How Do We Choose Our Identity? A Revealed Preference Approach Using Food Consumption
Are identities fungible? How do people come to identify with specific groups? This paper proposes a revealed preference approach, using food consumption to uncover ethnic and religious identity choices in India. We first show that consumption of identity goods (e.g. beef and pork) responds to forces suggested by social-identity research: group status and group salience, with the latter proxied by inter-group conflict. Moreover, identity choices respond to the cost of following the group’s prescribed behaviors. We propose and estimate a modified demand system to quantify the identity changes that followed India’s 1991 economic reforms. While social-identity research has focused on status and salience, economic costs appear to play a dominant role.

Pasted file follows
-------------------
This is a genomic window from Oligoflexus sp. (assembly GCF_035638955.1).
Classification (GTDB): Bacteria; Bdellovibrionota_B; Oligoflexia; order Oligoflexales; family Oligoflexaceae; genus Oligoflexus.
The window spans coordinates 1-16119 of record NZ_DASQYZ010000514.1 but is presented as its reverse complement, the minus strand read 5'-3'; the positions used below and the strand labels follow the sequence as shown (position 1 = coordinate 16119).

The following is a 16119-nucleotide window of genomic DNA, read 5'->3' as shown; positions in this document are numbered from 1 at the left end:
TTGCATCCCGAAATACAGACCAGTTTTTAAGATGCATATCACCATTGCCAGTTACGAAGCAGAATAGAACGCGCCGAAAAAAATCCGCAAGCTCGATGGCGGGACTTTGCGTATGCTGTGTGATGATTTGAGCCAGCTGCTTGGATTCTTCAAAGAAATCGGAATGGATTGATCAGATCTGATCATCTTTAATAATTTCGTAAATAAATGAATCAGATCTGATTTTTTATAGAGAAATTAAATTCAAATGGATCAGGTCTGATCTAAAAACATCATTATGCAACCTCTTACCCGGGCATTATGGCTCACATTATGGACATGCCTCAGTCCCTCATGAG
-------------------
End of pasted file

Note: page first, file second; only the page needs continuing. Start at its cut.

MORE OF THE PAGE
Written with Eve Colson-Sihra and Moses Shayo (both The Hebrew University of Jerusalem)
Date: 16 October 2019, 12:30 (Wednesday, 1st week, Michaelmas 2019)
Venue: Manor Road Building, Manor Road OX1 3UQ
Venue Details: Lecture Theatre
Speaker: David Atkin (Massachusetts Institute of Technology)
Organising department: Department of Economics
Organisers: Emma Riley (Department of Economics, University of Oxford), Margaryta Klymak (Department of International Development), Rossa O'Keeffe-O'Donovan (Nuffield College)
Organiser contact email address:
Part of: CSAE Lunchtime Seminars
Booking required?: Not required
Audience: Public
Editors: Suzanne George, Anna Siwek